Since graduating from the Arts Educational School in 2013, Danny-Boy Hatchard hasn’t shied away from a challenge on stage and on television. He spent three years on our screens as troubled Lee Carter in EastEnders, where his storylines included workplace bullying, depression, debt and being accused of murder.
Meanwhile, his stage roles have taken him to the Arts Theatre and Regent’s Park Open Air Theatre, and he squeezed in a series of jazz gigs at London’s legendary Brasserie Zedel reviving classic Frank Sinatra songs. He now takes on the role of domineering teenager Aaron in Alex Gwyther’s new play Eyes Closed, Ears Covered at the Bunker Theatre. I caught up with Danny-Boy to talk rehearsals, mental health awareness, and moving from ensemble pieces to a much smaller cast.
This play sounds very different to your last role (playing Dodger in Oliver Twist at the Regent’s Park Open Air Theatre) – it’s set in the 80s, it’s raw, and aimed at an older audience. Were you deliberately looking for a change in direction after a family-friendly role?
Absolutely – I think, as an actor, it’s important to stretch yourself as far as possible by allowing new challenges to present themselves; it allows you to grow and improve your craft. Comfort is never a good place for an actor. I feel it’s good to keep learning and discovering new things.
There’s another big difference from the ensemble cast of Oliver Twist – Eyes Closed, Ears Covered has just three actors. That’s a huge change.
I’ve never rehearsed a show with such a small cast before! We’ve been able to get a lot done in such a short space of time.
What has the rehearsal process been like?
The creative team have been a dream. I feel I’ve been given the freedom to really collaborate and explore my character. We’re getting wonderful results, and I’m looking forward to seeing how the audience will take it.
The playwright, Alex Gwyther, is an actor himself. When you’re working on a play that’s been written by an actor, is it any easier than working on a script by a non-actor?
Not particularly – I think you either have the ability to write a solid script and tell a good story, or you don’t. Alex has proven he can do both.
Your character in the play, Aaron, is described as ‘an explosive and unpredictable teenager with no fear’, who takes traumatised Seb (Joe Idris-Roberts) under his wing. How would you describe their friendship in just one sentence?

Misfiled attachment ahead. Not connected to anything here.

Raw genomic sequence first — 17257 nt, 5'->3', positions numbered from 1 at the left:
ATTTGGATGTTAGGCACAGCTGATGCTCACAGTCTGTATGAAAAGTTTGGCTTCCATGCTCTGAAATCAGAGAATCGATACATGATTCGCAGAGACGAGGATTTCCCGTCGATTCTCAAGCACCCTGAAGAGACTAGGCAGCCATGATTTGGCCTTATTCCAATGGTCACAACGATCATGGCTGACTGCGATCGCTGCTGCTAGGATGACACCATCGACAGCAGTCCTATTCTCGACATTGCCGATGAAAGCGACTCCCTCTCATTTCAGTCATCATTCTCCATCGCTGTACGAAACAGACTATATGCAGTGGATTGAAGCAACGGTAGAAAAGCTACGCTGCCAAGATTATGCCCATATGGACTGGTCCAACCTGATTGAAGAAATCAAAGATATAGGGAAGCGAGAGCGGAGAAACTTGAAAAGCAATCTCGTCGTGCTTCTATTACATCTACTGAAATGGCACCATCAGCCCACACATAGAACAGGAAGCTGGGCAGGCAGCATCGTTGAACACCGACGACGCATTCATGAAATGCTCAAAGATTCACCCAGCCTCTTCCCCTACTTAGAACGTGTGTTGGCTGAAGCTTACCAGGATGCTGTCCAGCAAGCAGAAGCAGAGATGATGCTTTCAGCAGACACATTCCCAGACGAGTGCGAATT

Although Aaron doesn’t like to admit it, he needs Seb just as much as Seb needs him.
Aside from your theatre work, people know you best for playing Lee Carter in EastEnders: an ex-Army man who struggled with mental health issues. Watching Lee battle depression, particularly the episode where he was talked down from a suicide attempt by a car park attendant, was heart-breaking, but beautifully done (and clearly well-researched – I suffer from depression myself, and felt it was a really accurate portrayal).
Thank you. I think things will only become easier if we continue talk about these issues.
Now you’re returning to a mental health theme in Eyes Closed, Ears Covered. Do you think the public now has a better understanding of mental health issues, thanks to theatre and TV dramas covering them?
Absolutely, it’s vital that our industry keeps pushing the topic and continues to bring it to people’s attention. Our art [through drama] has already been proven to spark important debate. All types of art forms are meant to have an impact – why not make it a positive one?
The plot also focuses on domestic violence and childhood trauma. Though it’s set in 1986, we’re still dealing with those issues now, and I read that Alex Gwyther and director Derek Anderson did months of research into the effects of domestic violence trauma on children. After dealing with dark and complex topics like these in rehearsals, and on stage next month, does it make you want to get more involved in campaigning for public awareness and changes in the law?
I think it’s always important to understand whatever subject you’re tackling as in depth as possible, warts and all, otherwise we’d be serving those who have or are suffering an injustice. I’d have no reservations in actively campaigning for public awareness, even before this show presented itself; domestic violence shouldn’t be tolerated, full stop. However, I do want to continue tackling new issues in the future, and I enjoy using my craft to bring awareness to these things.
Eyes Closed, Ears Covered is currently playing at the Bunker Theatre through 30 September.